6) When batch cooking, freeze the leftovers in single serve portions rather than all together.

Freezer Lifespan Cheat Sheet:

  • Processed Meat – Bacon, Sausage, Lunch Meat: 1 – 2 months
  • Ground Meat – Beef, Veal, Turkey, Chicken, Pork: 3 – 4 months
  • Fresh Meat Cuts – Beef, Veal, Lamb, Pork
    Steaks: 4 – 6 months
    Chops: 4 – 6 months
    Roasts: 4 – 12 months
  • Fresh Meat Cuts – Chicken or Turkey
    Whole: 1 year
    Cuts/Pieces: 9 months
  • Fish –
    Fresh Lean Fish: 6 months
    Fresh Fatty Fish: 2 – 3 months
    Cooked Fish: 4 – 6 months
    Shrimp, Scallops: 3 – 6 months
  • Produce – 
    Fruits: 1 year
    Vegetables: 18 months
  • Soups, Stews and Broths – Vegetable and/or with Meat: 2 – 3 months
  • Breads and Desserts –
    Breads, Cupcakes, Muffins, Pancakes, Waffles: 3 months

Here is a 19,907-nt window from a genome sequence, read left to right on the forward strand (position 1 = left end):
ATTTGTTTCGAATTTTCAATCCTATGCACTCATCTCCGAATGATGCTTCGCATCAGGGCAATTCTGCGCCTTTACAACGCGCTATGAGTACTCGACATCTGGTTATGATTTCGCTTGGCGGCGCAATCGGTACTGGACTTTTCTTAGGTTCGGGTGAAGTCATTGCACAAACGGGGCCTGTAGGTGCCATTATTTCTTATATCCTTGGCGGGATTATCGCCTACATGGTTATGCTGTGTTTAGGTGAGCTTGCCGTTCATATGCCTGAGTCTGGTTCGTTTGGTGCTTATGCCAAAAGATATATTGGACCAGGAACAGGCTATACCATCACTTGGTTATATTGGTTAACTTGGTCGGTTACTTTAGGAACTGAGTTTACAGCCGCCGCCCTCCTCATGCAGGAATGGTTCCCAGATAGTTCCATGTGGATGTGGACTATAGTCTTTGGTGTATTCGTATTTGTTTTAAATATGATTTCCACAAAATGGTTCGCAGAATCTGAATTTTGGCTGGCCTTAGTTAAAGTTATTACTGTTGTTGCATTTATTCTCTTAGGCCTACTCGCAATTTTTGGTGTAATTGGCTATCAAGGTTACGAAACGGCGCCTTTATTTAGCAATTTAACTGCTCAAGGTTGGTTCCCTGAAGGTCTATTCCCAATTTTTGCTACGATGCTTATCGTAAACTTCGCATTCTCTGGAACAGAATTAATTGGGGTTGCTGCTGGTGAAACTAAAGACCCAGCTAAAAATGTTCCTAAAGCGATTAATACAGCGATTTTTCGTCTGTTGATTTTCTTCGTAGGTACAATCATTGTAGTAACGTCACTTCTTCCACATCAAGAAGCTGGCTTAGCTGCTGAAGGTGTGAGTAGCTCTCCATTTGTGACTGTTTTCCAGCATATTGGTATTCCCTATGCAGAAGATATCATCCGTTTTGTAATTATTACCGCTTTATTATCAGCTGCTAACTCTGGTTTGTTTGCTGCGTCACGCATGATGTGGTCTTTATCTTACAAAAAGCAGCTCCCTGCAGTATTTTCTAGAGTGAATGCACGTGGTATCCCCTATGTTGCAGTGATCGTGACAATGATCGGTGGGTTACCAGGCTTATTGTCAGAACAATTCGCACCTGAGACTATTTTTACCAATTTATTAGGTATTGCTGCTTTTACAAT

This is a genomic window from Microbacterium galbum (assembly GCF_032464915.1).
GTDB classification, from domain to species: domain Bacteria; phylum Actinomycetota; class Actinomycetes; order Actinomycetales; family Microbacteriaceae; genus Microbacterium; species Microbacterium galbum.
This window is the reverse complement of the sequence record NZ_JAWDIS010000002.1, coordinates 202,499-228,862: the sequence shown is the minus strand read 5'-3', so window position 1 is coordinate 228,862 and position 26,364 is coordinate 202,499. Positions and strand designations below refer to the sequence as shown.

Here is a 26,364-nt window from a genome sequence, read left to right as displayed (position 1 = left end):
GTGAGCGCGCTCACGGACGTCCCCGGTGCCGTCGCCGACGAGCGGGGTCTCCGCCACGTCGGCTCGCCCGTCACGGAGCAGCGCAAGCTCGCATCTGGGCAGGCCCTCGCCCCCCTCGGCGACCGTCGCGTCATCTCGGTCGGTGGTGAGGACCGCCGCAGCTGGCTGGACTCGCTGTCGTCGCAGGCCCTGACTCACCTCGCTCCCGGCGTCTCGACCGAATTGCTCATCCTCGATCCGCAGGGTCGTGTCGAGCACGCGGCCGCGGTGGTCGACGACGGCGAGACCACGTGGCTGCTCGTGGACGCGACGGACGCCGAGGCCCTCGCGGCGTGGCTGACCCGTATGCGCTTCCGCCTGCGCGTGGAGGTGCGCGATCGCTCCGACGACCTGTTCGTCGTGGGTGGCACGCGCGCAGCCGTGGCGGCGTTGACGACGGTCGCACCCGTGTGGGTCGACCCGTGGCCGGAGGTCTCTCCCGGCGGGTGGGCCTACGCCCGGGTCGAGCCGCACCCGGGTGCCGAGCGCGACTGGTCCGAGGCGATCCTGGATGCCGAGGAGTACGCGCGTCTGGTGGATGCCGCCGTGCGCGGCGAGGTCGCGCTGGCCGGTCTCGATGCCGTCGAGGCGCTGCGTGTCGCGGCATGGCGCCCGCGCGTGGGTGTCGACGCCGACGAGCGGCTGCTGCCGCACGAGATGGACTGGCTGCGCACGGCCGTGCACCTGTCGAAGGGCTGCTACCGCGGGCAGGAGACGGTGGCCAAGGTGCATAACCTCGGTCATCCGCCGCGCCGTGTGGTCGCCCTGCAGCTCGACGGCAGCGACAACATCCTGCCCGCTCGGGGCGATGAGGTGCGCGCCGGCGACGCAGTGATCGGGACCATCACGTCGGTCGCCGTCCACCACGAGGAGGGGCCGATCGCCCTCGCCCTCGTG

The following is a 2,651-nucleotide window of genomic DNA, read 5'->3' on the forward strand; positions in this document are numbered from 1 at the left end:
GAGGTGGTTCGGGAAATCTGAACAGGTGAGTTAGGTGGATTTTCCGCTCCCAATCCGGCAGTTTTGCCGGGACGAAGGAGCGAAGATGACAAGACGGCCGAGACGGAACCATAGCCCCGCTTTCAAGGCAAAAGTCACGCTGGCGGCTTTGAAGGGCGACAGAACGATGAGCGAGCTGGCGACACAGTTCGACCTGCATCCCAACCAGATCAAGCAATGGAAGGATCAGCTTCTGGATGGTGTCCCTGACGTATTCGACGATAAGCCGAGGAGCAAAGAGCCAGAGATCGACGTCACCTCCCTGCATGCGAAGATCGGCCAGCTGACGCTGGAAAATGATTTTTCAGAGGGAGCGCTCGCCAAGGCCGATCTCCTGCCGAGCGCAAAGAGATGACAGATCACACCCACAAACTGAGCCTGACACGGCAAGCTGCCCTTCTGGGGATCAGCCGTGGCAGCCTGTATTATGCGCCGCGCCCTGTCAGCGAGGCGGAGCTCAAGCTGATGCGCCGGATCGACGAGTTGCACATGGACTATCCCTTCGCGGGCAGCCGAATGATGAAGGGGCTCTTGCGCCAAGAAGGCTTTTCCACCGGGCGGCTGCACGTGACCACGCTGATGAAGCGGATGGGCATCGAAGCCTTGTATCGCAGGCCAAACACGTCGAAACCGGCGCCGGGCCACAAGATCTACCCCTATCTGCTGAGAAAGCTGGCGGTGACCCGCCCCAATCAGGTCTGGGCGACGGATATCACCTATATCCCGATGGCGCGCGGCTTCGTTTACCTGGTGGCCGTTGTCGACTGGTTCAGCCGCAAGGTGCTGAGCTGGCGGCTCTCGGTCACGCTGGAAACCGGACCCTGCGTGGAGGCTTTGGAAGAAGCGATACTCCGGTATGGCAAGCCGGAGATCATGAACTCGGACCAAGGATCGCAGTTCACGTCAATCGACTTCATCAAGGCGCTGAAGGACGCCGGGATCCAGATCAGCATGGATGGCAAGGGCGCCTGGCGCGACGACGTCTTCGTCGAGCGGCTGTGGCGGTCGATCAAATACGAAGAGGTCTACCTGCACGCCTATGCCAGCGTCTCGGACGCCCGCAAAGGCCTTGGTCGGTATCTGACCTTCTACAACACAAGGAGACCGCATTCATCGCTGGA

Cookies Dough, Bread Dough: 1 month
  • Grains and Nuts –
    Nuts: 3 months
    Pasta: 3 months
    Rice: 3 months

By: Katie Cavuto, MS, RD

Unite for HER and author are not responsible for any specific health or allergy needs that may require medical supervision and are not liable for any damages or negative consequences from any treatment, action, application or preparation, to any person reading or following the information in this article. References are provided for informational purposes only and do not constitute endorsement of any websites or other sources. Readers should be aware that the products listed in this article may change.